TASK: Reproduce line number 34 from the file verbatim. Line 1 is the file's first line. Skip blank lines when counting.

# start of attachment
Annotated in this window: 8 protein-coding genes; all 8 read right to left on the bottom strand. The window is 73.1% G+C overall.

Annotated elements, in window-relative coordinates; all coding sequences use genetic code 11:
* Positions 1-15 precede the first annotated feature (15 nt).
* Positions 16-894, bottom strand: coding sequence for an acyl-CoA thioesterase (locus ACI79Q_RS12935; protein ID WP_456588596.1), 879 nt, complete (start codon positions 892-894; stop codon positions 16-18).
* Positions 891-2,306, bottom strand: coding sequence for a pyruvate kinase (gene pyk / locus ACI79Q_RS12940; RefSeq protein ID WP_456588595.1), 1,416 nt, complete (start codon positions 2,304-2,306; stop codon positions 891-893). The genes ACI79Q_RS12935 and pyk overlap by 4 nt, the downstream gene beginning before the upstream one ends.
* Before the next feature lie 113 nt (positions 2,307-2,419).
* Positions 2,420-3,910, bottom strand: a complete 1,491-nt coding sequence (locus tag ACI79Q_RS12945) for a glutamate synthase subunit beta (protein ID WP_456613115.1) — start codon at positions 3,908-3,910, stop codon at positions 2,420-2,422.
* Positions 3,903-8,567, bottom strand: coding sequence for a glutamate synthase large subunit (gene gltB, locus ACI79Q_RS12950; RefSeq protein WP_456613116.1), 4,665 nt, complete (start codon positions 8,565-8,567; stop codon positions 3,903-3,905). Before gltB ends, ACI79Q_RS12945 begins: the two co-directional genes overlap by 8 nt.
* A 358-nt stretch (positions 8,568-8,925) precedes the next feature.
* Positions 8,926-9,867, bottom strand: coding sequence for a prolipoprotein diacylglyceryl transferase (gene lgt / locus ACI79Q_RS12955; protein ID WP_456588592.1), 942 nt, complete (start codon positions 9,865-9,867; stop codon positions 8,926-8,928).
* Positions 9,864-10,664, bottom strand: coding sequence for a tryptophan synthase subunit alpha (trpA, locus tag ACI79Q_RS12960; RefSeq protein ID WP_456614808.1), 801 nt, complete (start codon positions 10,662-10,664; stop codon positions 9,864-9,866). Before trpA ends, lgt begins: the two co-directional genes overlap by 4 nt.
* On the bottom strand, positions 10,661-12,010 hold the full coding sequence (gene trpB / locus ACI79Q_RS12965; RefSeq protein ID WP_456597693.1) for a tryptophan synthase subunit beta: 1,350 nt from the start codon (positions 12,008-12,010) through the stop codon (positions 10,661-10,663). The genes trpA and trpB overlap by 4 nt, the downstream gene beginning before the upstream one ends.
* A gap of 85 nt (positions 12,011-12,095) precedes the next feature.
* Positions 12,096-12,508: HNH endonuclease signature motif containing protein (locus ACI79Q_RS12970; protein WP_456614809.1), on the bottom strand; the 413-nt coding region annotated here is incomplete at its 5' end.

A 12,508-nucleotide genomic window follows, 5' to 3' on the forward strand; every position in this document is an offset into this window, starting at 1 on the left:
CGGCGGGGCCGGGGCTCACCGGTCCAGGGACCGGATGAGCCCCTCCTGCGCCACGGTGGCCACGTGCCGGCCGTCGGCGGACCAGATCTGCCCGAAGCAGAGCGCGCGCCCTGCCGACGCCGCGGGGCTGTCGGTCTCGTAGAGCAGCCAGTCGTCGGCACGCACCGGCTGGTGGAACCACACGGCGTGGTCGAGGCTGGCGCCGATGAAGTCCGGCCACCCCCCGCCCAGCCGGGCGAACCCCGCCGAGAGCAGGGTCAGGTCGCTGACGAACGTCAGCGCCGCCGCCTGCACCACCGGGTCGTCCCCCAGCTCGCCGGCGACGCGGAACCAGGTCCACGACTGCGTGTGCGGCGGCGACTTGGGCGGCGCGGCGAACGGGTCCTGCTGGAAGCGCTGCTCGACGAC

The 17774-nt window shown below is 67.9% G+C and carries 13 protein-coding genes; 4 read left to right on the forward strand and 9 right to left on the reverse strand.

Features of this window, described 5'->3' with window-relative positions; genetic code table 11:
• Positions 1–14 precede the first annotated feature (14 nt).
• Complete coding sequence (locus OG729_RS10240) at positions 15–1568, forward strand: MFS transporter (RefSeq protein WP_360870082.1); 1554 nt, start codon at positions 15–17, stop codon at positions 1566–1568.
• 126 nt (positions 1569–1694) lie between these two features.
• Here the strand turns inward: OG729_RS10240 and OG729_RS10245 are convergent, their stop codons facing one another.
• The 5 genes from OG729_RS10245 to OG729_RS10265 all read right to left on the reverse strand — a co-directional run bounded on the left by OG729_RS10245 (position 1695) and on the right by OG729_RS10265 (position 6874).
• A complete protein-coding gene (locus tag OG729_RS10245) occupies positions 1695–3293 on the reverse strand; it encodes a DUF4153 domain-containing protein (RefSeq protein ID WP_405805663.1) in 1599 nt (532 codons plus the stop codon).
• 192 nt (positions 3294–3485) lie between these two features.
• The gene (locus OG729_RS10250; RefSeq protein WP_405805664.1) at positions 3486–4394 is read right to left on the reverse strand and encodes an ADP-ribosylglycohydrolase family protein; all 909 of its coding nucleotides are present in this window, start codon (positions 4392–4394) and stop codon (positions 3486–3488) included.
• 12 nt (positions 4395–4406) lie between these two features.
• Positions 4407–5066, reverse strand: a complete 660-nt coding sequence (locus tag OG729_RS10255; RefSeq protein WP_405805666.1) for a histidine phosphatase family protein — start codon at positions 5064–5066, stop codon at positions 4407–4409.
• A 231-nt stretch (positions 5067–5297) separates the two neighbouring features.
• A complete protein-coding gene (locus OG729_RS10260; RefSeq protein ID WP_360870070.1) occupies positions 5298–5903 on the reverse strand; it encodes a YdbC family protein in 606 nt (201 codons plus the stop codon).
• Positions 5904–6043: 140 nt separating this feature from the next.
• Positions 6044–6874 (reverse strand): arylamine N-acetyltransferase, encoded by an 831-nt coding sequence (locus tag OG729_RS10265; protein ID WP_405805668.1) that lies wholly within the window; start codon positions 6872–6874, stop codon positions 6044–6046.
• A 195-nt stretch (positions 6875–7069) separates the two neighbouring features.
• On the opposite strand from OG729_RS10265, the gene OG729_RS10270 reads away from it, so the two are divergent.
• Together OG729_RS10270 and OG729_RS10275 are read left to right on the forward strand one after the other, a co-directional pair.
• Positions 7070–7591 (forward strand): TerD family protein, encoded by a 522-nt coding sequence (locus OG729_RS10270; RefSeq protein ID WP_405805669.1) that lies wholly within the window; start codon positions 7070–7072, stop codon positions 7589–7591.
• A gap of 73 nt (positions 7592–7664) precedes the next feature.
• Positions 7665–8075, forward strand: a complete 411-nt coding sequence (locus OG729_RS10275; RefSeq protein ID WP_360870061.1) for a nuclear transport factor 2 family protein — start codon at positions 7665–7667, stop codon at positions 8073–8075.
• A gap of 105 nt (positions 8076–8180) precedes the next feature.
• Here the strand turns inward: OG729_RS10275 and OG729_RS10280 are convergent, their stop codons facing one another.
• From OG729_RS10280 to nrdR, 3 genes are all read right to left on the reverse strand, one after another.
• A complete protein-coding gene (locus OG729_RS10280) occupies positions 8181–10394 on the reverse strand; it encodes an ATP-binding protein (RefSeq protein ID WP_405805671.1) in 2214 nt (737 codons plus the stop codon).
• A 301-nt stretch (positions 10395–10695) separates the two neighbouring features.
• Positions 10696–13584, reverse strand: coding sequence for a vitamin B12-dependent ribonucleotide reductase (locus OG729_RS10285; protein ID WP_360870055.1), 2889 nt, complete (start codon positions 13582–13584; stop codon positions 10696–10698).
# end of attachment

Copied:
• On the opposite strand from OG729_RS10265, the gene OG729_RS10270 reads away from it, so the two are divergent.